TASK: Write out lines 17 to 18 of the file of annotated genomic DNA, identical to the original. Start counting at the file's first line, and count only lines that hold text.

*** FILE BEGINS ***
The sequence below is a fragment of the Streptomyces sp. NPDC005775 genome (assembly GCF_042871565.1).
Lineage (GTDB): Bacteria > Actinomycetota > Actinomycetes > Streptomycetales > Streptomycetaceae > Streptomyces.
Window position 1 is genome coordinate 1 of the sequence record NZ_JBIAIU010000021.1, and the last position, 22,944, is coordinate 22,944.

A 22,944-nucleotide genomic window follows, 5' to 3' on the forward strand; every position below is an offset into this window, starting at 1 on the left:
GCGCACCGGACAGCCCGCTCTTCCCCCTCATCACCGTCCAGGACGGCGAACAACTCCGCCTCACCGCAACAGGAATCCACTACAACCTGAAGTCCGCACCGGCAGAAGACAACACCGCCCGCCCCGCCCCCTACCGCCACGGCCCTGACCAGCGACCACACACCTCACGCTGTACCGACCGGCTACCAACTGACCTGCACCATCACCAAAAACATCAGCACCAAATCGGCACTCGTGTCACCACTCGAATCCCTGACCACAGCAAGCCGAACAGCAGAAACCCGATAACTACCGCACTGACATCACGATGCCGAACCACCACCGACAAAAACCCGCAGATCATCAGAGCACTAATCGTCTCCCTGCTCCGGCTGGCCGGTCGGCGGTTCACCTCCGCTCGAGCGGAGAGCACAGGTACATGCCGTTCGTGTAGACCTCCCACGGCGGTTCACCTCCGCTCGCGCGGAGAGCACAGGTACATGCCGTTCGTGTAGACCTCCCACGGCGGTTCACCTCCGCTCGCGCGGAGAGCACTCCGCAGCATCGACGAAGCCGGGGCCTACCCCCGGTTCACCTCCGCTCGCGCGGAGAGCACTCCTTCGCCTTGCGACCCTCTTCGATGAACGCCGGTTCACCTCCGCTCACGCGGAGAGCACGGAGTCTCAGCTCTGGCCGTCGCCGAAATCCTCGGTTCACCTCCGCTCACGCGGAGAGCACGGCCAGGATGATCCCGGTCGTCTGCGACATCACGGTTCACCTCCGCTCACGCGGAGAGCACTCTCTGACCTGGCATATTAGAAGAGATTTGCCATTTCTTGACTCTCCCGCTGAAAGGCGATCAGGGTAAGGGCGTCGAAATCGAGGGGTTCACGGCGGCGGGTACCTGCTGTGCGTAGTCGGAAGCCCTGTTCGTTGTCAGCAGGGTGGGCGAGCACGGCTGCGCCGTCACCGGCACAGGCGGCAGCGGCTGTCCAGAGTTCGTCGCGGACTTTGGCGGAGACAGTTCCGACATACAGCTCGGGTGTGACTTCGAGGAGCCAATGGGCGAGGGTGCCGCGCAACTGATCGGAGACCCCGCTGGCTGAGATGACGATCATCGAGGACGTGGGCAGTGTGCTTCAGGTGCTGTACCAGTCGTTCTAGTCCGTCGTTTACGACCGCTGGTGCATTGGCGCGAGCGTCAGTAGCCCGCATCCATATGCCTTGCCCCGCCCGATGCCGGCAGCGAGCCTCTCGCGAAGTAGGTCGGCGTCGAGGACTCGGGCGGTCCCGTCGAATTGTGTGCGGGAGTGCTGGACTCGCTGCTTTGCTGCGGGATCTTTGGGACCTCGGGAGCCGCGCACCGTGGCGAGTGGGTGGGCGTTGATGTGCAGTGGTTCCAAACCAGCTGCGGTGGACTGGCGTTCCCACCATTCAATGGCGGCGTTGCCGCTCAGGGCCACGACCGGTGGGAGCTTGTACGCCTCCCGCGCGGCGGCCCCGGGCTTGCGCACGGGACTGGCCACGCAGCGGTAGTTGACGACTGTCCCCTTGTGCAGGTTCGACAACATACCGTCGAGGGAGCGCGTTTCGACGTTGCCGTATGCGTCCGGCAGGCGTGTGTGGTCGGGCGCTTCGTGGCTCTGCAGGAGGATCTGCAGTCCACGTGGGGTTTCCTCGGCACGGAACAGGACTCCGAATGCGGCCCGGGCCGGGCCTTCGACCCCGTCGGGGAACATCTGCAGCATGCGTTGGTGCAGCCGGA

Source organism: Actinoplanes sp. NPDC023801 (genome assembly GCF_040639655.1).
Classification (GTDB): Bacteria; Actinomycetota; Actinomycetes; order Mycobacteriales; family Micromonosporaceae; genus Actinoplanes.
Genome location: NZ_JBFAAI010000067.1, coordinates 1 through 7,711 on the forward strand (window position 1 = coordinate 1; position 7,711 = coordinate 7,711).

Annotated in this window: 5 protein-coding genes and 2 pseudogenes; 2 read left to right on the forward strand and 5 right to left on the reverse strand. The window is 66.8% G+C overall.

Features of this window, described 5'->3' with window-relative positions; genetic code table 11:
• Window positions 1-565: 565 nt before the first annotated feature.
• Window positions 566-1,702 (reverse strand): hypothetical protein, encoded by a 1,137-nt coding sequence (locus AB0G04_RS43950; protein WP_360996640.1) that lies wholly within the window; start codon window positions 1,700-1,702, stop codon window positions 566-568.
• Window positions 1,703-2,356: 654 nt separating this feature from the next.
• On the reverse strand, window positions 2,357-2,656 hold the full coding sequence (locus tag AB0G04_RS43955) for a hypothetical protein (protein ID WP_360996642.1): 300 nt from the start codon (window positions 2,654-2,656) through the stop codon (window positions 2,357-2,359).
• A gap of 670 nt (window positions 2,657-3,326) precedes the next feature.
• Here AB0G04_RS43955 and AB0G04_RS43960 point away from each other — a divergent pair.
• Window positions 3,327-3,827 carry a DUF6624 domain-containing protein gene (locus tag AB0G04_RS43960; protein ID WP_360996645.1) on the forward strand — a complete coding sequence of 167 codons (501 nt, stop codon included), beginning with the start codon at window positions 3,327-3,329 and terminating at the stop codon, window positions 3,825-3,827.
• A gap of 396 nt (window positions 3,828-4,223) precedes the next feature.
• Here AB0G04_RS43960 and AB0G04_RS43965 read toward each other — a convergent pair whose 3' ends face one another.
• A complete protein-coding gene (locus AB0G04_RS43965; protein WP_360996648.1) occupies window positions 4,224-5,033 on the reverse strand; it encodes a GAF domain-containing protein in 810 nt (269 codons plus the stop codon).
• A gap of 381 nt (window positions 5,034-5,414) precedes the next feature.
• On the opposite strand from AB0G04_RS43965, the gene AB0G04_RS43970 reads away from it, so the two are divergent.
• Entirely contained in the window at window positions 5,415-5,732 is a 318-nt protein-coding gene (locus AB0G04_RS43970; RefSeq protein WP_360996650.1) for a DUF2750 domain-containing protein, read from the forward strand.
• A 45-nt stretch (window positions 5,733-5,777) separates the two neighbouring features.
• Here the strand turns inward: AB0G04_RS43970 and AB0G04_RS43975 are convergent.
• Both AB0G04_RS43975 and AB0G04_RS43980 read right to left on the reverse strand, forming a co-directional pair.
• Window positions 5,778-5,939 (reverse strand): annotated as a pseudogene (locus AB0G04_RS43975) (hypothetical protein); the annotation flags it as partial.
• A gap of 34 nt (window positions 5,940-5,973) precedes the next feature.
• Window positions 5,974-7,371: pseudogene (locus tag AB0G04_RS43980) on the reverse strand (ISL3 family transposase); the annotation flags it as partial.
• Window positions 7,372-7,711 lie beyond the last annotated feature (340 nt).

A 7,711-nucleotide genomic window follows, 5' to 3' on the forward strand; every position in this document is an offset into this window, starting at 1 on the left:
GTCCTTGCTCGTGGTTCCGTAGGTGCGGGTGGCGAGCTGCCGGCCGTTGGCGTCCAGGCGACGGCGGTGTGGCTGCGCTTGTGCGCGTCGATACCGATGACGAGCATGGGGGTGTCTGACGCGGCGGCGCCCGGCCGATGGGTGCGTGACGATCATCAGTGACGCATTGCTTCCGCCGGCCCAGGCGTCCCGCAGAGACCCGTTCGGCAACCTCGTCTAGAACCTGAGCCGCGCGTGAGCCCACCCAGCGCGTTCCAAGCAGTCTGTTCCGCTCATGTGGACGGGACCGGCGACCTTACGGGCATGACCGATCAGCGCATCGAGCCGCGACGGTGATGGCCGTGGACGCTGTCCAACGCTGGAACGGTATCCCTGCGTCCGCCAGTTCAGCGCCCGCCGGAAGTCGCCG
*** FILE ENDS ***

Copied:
• Window positions 3,327-3,827 carry a DUF6624 domain-containing protein gene (locus tag AB0G04_RS43960; protein ID WP_360996645.1) on the forward strand — a complete coding sequence of 167 codons (501 nt, stop codon included), beginning with the start codon at window positions 3,327-3,329 and terminating at the stop codon, window positions 3,825-3,827.
• A gap of 396 nt (window positions 3,828-4,223) precedes the next feature.